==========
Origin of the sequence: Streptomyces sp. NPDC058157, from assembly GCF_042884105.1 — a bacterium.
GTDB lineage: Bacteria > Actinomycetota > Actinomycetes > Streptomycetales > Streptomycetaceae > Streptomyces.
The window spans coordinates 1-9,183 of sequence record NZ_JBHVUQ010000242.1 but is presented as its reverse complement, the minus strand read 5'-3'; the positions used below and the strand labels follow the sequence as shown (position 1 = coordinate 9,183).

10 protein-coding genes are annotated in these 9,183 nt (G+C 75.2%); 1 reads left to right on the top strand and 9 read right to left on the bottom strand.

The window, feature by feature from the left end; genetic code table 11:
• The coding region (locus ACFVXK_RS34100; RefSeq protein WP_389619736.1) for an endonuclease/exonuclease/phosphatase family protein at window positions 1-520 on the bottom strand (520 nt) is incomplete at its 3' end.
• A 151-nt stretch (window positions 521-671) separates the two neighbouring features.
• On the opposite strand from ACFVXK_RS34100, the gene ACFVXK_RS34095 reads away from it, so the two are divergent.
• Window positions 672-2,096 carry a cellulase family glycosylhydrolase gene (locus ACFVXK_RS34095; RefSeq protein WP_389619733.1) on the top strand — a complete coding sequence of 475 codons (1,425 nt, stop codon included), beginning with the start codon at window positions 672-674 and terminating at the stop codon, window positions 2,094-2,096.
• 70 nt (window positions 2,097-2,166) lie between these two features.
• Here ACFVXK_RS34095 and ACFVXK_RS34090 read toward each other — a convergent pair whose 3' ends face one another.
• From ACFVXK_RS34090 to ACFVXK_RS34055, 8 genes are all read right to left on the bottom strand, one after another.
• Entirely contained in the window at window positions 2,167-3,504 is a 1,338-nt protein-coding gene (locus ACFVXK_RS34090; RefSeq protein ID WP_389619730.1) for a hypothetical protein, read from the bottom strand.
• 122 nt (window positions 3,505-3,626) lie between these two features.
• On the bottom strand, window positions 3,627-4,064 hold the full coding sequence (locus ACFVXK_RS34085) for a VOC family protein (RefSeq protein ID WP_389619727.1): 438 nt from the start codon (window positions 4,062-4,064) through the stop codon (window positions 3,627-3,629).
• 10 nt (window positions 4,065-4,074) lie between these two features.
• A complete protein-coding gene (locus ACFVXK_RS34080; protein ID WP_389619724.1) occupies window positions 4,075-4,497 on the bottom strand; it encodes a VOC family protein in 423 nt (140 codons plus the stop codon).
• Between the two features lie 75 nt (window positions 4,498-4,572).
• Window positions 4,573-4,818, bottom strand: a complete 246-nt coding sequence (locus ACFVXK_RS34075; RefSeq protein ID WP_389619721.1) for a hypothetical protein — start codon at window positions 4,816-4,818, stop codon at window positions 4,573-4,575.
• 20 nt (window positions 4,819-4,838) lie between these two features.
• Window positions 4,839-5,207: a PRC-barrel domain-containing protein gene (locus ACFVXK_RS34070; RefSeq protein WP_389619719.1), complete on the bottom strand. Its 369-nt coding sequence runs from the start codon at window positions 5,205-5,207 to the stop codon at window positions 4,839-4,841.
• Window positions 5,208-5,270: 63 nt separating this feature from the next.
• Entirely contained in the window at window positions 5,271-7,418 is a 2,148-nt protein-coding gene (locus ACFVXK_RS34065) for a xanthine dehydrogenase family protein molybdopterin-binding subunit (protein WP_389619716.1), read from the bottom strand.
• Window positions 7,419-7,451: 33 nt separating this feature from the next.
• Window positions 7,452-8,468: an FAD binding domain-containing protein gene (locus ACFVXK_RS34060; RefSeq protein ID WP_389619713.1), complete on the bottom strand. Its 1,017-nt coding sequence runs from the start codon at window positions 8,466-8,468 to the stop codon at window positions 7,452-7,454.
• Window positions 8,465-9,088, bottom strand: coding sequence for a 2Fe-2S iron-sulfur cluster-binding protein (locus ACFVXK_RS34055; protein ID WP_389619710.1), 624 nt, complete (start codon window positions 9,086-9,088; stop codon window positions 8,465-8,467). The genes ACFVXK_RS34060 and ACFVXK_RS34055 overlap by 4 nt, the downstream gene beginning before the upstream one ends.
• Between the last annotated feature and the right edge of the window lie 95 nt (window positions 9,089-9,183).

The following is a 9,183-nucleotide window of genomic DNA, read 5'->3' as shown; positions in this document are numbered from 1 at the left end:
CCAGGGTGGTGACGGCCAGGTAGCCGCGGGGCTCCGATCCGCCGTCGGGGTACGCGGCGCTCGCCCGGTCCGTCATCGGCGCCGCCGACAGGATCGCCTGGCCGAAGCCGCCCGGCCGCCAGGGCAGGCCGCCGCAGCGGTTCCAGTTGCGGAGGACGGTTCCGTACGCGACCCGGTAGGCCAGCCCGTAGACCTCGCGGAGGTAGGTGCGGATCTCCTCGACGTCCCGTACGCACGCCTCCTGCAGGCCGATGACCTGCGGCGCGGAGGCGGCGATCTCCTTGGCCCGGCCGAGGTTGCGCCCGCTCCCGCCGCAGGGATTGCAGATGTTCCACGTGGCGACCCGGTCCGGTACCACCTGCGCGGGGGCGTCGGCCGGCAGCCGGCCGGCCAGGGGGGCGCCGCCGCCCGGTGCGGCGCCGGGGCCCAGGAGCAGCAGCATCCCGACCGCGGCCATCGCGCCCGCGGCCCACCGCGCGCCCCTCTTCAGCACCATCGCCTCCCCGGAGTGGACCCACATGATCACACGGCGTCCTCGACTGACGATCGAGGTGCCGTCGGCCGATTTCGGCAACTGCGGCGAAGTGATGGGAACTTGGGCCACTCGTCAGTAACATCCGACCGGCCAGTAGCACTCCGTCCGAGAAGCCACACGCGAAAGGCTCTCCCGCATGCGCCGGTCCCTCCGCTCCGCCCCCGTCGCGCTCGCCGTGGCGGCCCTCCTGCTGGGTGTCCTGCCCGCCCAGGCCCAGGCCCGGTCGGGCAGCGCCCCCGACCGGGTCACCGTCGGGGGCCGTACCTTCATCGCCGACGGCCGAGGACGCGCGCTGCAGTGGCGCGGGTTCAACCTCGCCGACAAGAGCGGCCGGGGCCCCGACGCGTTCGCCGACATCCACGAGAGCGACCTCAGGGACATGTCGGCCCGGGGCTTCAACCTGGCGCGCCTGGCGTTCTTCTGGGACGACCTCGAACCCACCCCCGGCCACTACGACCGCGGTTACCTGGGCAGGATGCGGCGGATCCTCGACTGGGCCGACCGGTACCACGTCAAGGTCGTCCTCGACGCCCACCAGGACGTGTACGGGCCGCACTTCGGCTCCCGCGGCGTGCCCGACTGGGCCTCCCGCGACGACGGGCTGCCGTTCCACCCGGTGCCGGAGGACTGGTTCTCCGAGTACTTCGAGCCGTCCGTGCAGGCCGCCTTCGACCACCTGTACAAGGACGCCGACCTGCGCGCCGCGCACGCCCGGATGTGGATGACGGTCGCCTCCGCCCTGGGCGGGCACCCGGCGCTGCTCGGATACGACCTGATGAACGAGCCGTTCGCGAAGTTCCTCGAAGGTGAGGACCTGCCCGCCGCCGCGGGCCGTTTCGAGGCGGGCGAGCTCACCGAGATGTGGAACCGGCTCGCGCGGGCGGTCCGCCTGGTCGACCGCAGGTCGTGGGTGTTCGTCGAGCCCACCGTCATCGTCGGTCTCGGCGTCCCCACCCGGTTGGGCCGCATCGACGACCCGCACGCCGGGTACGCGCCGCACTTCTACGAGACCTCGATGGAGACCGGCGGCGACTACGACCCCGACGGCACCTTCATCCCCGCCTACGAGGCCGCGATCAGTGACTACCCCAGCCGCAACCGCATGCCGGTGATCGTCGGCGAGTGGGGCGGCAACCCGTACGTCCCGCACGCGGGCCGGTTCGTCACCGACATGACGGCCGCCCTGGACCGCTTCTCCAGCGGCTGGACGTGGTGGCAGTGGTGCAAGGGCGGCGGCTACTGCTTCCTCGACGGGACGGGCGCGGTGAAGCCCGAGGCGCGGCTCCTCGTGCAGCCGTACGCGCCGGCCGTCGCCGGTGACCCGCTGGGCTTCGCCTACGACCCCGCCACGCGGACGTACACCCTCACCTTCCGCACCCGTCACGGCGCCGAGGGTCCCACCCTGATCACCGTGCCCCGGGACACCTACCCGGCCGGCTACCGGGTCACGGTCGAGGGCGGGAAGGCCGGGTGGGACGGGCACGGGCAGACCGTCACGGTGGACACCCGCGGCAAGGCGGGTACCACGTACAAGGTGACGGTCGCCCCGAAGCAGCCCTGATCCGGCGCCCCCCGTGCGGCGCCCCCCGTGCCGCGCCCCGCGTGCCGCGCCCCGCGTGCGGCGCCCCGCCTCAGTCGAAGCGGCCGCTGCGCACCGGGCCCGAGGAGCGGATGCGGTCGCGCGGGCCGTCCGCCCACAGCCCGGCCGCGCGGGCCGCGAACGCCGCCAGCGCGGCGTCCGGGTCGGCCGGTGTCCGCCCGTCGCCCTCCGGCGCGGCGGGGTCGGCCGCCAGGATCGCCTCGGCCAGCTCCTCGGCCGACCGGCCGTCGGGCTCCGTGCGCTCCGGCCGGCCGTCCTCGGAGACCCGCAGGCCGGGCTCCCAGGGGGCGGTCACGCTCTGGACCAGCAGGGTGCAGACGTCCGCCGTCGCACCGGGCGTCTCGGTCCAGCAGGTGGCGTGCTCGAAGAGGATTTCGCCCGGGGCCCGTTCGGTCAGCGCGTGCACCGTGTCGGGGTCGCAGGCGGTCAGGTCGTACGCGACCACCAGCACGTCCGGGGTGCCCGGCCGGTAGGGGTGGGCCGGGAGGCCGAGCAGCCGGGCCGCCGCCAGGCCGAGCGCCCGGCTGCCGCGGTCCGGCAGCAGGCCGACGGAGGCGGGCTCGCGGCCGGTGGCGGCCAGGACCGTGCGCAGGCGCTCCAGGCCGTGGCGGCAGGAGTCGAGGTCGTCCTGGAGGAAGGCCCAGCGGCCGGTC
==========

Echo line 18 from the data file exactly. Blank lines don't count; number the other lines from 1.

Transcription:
• Between the two features lie 75 nt (window positions 4,498-4,572).